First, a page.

I recently started wondering how much language audio lessons reflect the culture of that language.
I’m not an accomplished linguist, but whenever I travel, I do like to learn a few words of the local language to help smooth my way. Although I’ve always been told that “please,” “thank you,” and “Where’s the bathroom?” are the most important phrases to learn, I disagree.
Please and thank you, of course, are always good to know. But saying “Toilette?” in an inquiring tone will reliably get you directions in every country in which I’ve been, without stumbling over a hard-to-remember phrase like “Hol van a fürdőszoba?” in a moment of desperation.
And I’ve found that learning “Excuse me” is very useful for all those clumsy tourist moments when you do something you’re not supposed to be doing and a local looks at you in disbelief. Or when you’re desperately trying to dash through a crowded station so you don’t miss your train.
The other phrase I’ve found very useful is “I don’t understand.” When you ask a simple question using your new language skills and the answer is more complex than you expected or when someone wants to sell you something, “I don’t understand” are the magic words that get you off the hook. Which brings me back to the point of this post.
It’s been a long time since I studied beginning German, but my memories of early German lessons were all dialogues like, “Hello, how are you?” “I am well, thank you. And you?” “How much is that?” “It costs 5 Marks.” (I learned German before the Euro.) All useful, practical phrases to get to know people, do your grocery shopping, etc. (Although I do remember my friend Kathy and I driving through the German countryside and howling with laughter because the language tape was teaching us to negotiate the price of a kumquat.) Still, this introduction to the German language seems a good reflection of German culture and people—practical and down to earth.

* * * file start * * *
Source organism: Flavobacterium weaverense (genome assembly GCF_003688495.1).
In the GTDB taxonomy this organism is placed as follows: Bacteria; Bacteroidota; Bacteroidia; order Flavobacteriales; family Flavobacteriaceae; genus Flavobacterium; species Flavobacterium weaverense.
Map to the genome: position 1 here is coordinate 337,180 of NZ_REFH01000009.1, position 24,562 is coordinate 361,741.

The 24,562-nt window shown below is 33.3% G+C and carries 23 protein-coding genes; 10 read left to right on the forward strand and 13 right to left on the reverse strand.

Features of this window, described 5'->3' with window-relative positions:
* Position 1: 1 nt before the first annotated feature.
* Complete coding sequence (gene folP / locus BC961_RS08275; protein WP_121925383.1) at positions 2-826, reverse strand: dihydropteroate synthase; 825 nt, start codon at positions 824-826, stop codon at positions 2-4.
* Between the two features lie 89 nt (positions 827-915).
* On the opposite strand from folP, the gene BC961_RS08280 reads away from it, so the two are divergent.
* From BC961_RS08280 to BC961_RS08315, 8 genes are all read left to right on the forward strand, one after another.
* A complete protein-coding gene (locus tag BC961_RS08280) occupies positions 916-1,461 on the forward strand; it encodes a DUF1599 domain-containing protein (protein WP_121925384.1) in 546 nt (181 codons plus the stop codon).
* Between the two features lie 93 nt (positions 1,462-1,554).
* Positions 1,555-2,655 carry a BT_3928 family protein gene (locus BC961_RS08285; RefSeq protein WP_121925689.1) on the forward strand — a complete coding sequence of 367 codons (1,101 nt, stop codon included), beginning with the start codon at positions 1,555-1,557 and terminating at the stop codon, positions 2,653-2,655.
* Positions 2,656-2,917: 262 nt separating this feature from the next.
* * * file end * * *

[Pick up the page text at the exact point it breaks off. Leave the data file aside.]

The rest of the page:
Last year, I went to Greece. The Greek language audio lessons I learned from were full of phrases like “Would you like something to eat? How about something to drink? Shall we meet for dinner at my place or at the restaurant?” Although I felt a little like they were preparing me to pick up Greek men, the focus on being social and gathering around the table to share a meal is very, very Greek.
I recently decided to start practicing Russian again and pulled out some CDs I’d used previously. The first several lessons had me repeating “Do you understand Russian? Yes, I understand a little Russian. You understand Russian very well.” Very occasionally, they threw in the phrase, “I don’t understand Russian,” which would have been the most useful since it’s the truth.
The last time I used these language CDs, listening and repeating faithfully whenever I was in the car, I was working for a large public medical center that frequently served immigrants in our city. One day at work, I was waiting for the elevator when I man said to me, “Vy ponimayete po-russki?” (Do you understand Russian?)
My face lit up, I’d listened to that phrase in the car that morning. Just as I was about to say “Da! Ya nemnogo ponimayu russkiy”(Yes! I speak a little Russian), I realized that I would have nothing else to say after that. I didn’t speak a little Russian. I spoke no Russian at all other than that phrase.
I question the usefulness of your first phrase in a new language being the claim that you already speak that language—when nothing could be further from the truth.
As I listen to all the lies currently coming out of Russia about their invasion of Ukraine and as I listen to these language CDs teaching me to say something that clearly isn’t true, it made me wonder—why do Russian language lessons start out by teaching you to lie?